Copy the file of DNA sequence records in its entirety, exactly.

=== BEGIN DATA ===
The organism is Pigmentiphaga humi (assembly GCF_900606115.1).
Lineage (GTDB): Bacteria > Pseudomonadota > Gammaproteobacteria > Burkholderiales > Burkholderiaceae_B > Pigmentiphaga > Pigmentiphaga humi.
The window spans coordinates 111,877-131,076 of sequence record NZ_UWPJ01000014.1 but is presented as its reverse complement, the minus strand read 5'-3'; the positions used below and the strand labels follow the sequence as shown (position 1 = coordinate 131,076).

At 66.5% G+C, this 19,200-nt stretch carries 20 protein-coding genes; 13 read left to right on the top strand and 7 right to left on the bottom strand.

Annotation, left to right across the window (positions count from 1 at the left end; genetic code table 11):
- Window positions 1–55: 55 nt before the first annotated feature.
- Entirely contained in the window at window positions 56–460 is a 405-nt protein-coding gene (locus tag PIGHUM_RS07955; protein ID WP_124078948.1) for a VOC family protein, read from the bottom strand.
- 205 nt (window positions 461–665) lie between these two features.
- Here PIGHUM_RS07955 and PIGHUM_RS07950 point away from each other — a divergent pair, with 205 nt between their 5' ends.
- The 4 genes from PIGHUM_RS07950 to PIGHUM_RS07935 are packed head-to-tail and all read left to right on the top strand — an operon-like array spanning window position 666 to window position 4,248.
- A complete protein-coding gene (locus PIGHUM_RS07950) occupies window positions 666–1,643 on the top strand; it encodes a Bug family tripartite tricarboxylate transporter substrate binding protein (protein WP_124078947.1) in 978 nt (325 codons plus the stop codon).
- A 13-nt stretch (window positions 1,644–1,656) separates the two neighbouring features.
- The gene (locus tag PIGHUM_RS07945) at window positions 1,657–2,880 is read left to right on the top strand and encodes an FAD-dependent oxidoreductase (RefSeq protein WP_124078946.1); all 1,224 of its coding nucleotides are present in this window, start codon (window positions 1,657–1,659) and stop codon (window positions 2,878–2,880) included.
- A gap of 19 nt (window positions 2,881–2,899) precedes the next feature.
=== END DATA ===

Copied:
The organism is Pigmentiphaga humi (assembly GCF_900606115.1).
Lineage (GTDB): Bacteria > Pseudomonadota > Gammaproteobacteria > Burkholderiales > Burkholderiaceae_B > Pigmentiphaga > Pigmentiphaga humi.
The window spans coordinates 111,877-131,076 of sequence record NZ_UWPJ01000014.1 but is presented as its reverse complement, the minus strand read 5'-3'; the positions used below and the strand labels follow the sequence as shown (position 1 = coordinate 131,076).

At 66.5% G+C, this 19,200-nt stretch carries 20 protein-coding genes; 13 read left to right on the top strand and 7 right to left on the bottom strand.

Annotation, left to right across the window (positions count from 1 at the left end; genetic code table 11):
- Window positions 1–55: 55 nt before the first annotated feature.
- Entirely contained in the window at window positions 56–460 is a 405-nt protein-coding gene (locus tag PIGHUM_RS07955; protein ID WP_124078948.1) for a VOC family protein, read from the bottom strand.
- 205 nt (window positions 461–665) lie between these two features.
- Here PIGHUM_RS07955 and PIGHUM_RS07950 point away from each other — a divergent pair, with 205 nt between their 5' ends.
- The 4 genes from PIGHUM_RS07950 to PIGHUM_RS07935 are packed head-to-tail and all read left to right on the top strand — an operon-like array spanning window position 666 to window position 4,248.
- A complete protein-coding gene (locus PIGHUM_RS07950) occupies window positions 666–1,643 on the top strand; it encodes a Bug family tripartite tricarboxylate transporter substrate binding protein (protein WP_124078947.1) in 978 nt (325 codons plus the stop codon).
- A 13-nt stretch (window positions 1,644–1,656) separates the two neighbouring features.
- The gene (locus tag PIGHUM_RS07945) at window positions 1,657–2,880 is read left to right on the top strand and encodes an FAD-dependent oxidoreductase (RefSeq protein WP_124078946.1); all 1,224 of its coding nucleotides are present in this window, start codon (window positions 1,657–1,659) and stop codon (window positions 2,878–2,880) included.
- A gap of 19 nt (window positions 2,881–2,899) precedes the next feature.